**Math 130, Lecture 003, Fall 2013**

(Please
view the assignments on Learn@UW)

**Instructor¡¦s Information**

**Instructor**:
Meng-Che ¡§Turbo¡¨ Ho

**Office**:
Van Vleck 422

**Office Hours**:
Monday 2:25 ¡V 3:15, Tuesday 2:25 ¡V 3:15, or by appointment

**E-mail**:
mho3 (at) wisc.edu

**Course Information**

**Lecture Room**:
Van Vleck B211

**Prerequisites**: Math 101 or an equivalent course, or exemption based on
placement test score.

**Goals**: Math 130 is the first of a 13x course sequence focusing
on the mathematics needed for teaching in elementary and middle school. Math
130 focuses on numbers and operations. This is a mathematics course, not course
in methods of teaching. The main goal of this course is to deepen your
understanding of the mathematics taught in contemporary elementary/middle
schools. By this we mean that you should know not just how to calculate with
whole numbers and fractions, use geometric formulas, and solve standard word
problems; you should also learn why the computational algorithms work, when to
use each operation or formula, and whether alternative solution methods might
also be correct. In this course you will also study (i) how to represent
concepts and procedures in ways that help children make sense of mathematics,
(ii) what concepts and procedures elementary/middle school students might find
difficult and what errors they are likely to make, (iii) how topics in the
mathematics curriculum are related to each other, and (iv) how to begin to
create appropriate word problems for different mathematical concepts.

**Text**:

*Elementary
Mathematics for Teachers*, by Thomas
H. Parker and Scott Baldridge

*Primary
Mathematics Textbooks* (U.S.
Edition of Materials from Singapore) - Primary Mathematics 3A, 4A, 5A, 6A and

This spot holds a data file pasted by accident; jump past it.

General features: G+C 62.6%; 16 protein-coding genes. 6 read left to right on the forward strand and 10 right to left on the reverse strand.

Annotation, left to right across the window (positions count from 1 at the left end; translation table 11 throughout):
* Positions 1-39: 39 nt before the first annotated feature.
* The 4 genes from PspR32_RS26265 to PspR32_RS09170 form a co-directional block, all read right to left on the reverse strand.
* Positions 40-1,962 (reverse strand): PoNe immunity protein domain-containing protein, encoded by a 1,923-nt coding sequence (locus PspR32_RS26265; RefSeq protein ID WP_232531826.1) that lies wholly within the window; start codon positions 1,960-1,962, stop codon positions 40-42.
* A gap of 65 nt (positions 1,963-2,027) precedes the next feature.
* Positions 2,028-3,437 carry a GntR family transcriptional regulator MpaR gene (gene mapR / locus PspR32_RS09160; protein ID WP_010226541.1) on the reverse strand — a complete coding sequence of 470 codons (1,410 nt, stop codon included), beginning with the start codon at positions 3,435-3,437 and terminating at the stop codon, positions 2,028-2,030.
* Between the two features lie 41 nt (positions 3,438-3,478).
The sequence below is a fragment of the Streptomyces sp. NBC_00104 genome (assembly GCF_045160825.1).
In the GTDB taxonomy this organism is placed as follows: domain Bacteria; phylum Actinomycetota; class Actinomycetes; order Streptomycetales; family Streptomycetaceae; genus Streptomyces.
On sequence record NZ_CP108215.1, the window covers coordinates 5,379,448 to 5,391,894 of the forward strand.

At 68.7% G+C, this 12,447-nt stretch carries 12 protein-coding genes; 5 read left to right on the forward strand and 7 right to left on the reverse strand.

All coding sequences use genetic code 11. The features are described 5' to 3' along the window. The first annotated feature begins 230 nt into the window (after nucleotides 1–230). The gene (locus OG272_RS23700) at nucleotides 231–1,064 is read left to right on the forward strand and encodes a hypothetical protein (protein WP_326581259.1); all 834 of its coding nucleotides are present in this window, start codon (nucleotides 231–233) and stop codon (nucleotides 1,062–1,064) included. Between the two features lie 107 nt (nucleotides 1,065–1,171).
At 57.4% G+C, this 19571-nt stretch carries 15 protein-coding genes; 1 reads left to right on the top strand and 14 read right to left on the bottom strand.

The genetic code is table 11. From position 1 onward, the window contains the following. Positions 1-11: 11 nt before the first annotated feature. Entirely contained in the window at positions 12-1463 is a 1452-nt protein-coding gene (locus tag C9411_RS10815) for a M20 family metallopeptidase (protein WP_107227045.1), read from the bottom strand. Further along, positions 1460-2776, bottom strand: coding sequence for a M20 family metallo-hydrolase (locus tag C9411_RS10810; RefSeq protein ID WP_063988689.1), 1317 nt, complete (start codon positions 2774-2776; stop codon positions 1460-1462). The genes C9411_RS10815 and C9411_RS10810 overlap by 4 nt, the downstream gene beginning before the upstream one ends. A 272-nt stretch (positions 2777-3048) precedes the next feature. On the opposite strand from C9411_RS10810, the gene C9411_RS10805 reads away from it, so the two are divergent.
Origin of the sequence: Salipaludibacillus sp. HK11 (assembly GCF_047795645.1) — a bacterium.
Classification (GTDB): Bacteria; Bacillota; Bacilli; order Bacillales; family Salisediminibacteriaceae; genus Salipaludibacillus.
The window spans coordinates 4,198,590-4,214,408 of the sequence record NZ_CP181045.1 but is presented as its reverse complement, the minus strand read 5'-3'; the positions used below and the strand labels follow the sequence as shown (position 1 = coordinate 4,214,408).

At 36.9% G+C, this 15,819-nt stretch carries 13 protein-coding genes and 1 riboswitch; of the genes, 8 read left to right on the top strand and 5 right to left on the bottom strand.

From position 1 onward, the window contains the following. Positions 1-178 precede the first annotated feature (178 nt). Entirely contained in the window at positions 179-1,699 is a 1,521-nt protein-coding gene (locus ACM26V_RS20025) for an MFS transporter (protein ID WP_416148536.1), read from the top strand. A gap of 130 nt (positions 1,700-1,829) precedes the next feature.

Workbook 5A

*Activity
Manual for Mathematics for Elementary Teachers* (3^{rd} edition), by Sybilla Beckmann

It is hoped that all these materials will also be useful
after you begin your teaching career. We will study all of Parker/Baldridge
textbook.

We will be mainly using EMT, and it's recommended that
you get a copy of it. You will need access to PM when you do your homework. You
can either buy your own copy, share with your classmates, or use the reserved
copies in the library (not recommended).

**Grading Policy**

40%
- Homework

30%
- 2 Midterm Exams (15% each)

30%
- Final Exam (cumulative)

The grading scale will be set up based on the
difficulties of exams and homework. All grades are based on how well each
student learns the material, not upon comparisons with other students, so
grades are not competitive.

**Exams**

**Midterm Exams**:
10/11(F) and 11/15(F) (In-class, tentative)

**Final Exam**:
12/18 7:45 am ¡V 9:45 am, location TBA

**No Calculator**
is allowed in the exams.

In most cases, absence from an exam will result in a
grade of 0 points, and no make-up options are available. However, if a student
is ill (and has a written note from the attending nurse or physician) or on
official university business (e.g. participating in a sanctioned club or
sport), alternate arrangements may be possible. In these cases, please consult
the instructor at least two weeks before exams.

**Homework**

Homework and grades will be posted on Learn@UW shortly
after each discussion.

Much of mathematics is learned through solving problems,
and confidence is gained through mastery of the material. Most assignments will